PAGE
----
Wall Street Journal staffer Eig belts a home run with this probing, exhaustive biography of baseball's Iron Horse. Opening with Lou Gehrig Appreciation Day at Yankee Stadium on July 4, 1939, and closing with a brief examination of the amyotrophic lateral sclerosis that felled the great Yankee first baseman, the book offers the definitive treatment of one of the game's most iconic figures. Pulling no punches in examining the supportive but emotionally constricted nature of Gehrig's early home life, Eig goes on to examine the quiet slugger's place on the Ruth-dominated Yankees and later as a star in his own right. Gehrig's wife and doctors appeared determined to maintain his spirits as much as possible before he succumbed on June 2, 1941, shortly before his 38th birthday. An excellent work for all collections. [See Prepub Alert, LJ 12/04.] Copyright 2005 Reed Business Information.
A baseball icon, as never before portrayed. Gehrig's losing struggle with Amyotrophic Lateral Sclerosis (ALS) offers one of the saddest and most poignant instances of a popular athlete dying young in sports history. This tragic battle was so public that ALS is now popularly known as Lou Gehrig's disease. Countless biographies of Gehrig (1903-41) have focused mainly on his illness and his stupendous record of 2,130 consecutive games played, which earned the well-loved New York Yankee the nickname Iron Horse. Wall Street Journal writer Eig chronicles the illness and marvels at the record, of course, but he's not content merely to retell a familiar story. The author digs deeper, uncovering 200 pages of previously unpublished correspondence to and from the ballplayer and interviewing hundreds of people, including over 30 former players who knew him well. This research pays off handsomely as lesser-known aspects of Gehrig's life become more prominent, including his childhood in New York City and his close relationship with his mother. The reader also learns about the surprisingly bad blood between Gehrig and Babe Ruth, supposedly due to a sexual infidelity. With these rich details, Eig crafts a portrait that goes far beyond the usual rendering of the doomed ballplayer as a tragic soul who bravely endured, "poor Lou" stoically soldiering on until his death. Yes, Gehrig is depicted as a man who faced death without complaint, but he's also outstandingly portrayed as a fallible man with faults and peccadilloes. Eig's highly readable account brings uncommon humanity to a legendary, golden sports hero. One of those sports biographies that transcends sports.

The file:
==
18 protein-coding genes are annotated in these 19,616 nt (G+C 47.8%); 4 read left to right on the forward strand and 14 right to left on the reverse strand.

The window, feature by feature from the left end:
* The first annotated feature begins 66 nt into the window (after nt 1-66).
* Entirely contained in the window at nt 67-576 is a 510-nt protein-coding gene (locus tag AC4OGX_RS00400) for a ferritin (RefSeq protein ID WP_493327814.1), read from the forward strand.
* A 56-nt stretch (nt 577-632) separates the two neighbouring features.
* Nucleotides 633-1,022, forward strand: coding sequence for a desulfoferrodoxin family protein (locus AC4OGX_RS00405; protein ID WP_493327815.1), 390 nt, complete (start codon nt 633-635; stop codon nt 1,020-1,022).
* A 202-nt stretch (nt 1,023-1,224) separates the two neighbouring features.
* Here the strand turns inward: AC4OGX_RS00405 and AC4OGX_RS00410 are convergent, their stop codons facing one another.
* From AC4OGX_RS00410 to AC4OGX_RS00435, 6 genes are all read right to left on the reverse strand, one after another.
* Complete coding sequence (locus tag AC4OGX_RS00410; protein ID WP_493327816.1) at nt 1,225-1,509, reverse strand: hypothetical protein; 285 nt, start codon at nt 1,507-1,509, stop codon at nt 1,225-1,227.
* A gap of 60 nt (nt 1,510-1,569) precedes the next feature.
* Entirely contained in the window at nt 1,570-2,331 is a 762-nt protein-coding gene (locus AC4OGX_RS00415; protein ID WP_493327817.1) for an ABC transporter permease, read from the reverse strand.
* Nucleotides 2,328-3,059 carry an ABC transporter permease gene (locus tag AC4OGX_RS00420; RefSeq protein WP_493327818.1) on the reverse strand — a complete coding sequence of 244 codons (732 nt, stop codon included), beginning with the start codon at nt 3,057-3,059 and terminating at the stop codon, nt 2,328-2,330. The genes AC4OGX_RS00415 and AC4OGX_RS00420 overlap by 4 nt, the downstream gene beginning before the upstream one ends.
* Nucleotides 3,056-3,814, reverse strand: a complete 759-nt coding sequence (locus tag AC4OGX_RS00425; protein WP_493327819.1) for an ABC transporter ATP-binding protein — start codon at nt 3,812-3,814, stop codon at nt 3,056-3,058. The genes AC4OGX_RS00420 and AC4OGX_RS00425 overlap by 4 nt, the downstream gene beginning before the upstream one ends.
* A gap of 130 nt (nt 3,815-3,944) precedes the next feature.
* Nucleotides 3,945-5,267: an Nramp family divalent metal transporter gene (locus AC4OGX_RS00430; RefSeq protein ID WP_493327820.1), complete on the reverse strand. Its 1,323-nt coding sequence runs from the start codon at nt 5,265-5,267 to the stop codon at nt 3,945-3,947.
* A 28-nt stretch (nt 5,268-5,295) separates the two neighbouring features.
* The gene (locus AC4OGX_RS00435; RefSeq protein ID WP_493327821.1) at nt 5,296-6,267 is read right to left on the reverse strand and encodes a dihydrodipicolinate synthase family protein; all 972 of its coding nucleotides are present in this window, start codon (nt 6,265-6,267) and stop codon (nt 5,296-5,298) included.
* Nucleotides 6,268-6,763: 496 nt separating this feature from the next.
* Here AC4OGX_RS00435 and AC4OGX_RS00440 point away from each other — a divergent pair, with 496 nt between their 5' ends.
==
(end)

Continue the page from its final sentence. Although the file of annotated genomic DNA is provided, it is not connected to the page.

Read an Excerpt
Luckiest Man The Life and Death of Lou Gehrig
By Jonathan Eig
Simon & Schuster Copyright © 2005 Jonathan Eig
All right reserved.
Lou Gehrig stepped onto the field at Yankee Stadium wearing a pinstriped uniform that no longer fit. His pants were bunched at the waist. His jersey billowed in the wind. The crowd hushed as they watched him walk, head bowed, feet shuffling, arms hanging weakly at his sides. They had seen him make the trip from the dugout to home plate thousands of times, but never like this, never with a look of dread creasing his face.